Date of Graduation
Master of Science in Biology
blue-green algae, cyanotoxin, McDaniel Lake, cyanobacteria, microcystin, cylindrospermopsin
Cyanobacteria are prokaryotic organisms that live in marine and freshwater environments and are most common during the warmer months. Many cyanobacteria are also known to release toxins that target cellular processes and affect a wide range of organisms, including people. Although the effects of toxins on biodiversity have been documented, the main reason why cyanobacteria release their toxins is still unknown. This study examined the co-occurrence of cyanobacteria densities and hepatotoxin concentrations in a local drinking water reservoir. McDaniel Lake is a man-made reservoir located about 7 km north of Springfield, Missouri, and is used as a source of drinking water for the city. Two sites in McDaniel Lake (up-lake and near the dam) were sampled weekly on 26 dates from May 23 – September 16, 2011, to determine algal composition, particularly of cyanobacteria, and their corresponding densities over time. The presence and concentration of hepatotoxins were also measured using enzyme-linked immunosorbant assay (ELISA) kits. Over the period of the study, cyanobacteria density ranged from 0.04 - 3.3 x 104 units/mL and an invasive species (Cylindrospermopsis sp.) was detected. Despite occasional high concentrations of cyanobacteria and detectable taste and odor compounds, hepatotoxins were not detected on any date at either site.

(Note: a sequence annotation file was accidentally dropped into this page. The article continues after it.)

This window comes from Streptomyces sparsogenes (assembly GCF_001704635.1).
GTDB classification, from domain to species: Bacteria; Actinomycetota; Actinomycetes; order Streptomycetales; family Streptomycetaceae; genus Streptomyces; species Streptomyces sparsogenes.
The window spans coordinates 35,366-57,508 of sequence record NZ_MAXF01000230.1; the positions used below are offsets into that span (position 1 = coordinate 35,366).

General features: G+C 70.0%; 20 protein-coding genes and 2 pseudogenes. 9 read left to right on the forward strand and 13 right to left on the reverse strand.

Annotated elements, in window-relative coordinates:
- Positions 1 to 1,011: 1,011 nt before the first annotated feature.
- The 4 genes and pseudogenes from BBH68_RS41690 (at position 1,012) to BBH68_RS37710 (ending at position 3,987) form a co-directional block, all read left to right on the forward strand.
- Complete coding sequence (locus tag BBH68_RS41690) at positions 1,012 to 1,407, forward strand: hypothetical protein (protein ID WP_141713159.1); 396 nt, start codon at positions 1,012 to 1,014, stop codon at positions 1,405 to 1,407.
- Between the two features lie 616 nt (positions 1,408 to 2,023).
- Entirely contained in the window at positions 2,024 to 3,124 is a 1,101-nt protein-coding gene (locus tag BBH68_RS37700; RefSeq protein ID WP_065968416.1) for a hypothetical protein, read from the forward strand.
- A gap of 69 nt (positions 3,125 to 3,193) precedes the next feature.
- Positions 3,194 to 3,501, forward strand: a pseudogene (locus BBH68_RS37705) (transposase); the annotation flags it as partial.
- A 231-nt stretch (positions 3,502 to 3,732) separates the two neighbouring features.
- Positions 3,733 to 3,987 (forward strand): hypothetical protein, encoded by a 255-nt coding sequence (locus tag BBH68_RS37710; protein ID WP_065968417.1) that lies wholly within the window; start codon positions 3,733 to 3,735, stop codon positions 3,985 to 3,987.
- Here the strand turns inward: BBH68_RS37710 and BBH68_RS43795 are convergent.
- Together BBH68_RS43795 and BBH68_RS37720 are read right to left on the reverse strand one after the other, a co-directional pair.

© Kari Elyse Reynolds
Reynolds, Kari Elyse, "Cyanobacteria Abundance and Toxin Production in a Drinking Water Supply Reservoir" (2012). MSU Graduate Theses. 1302.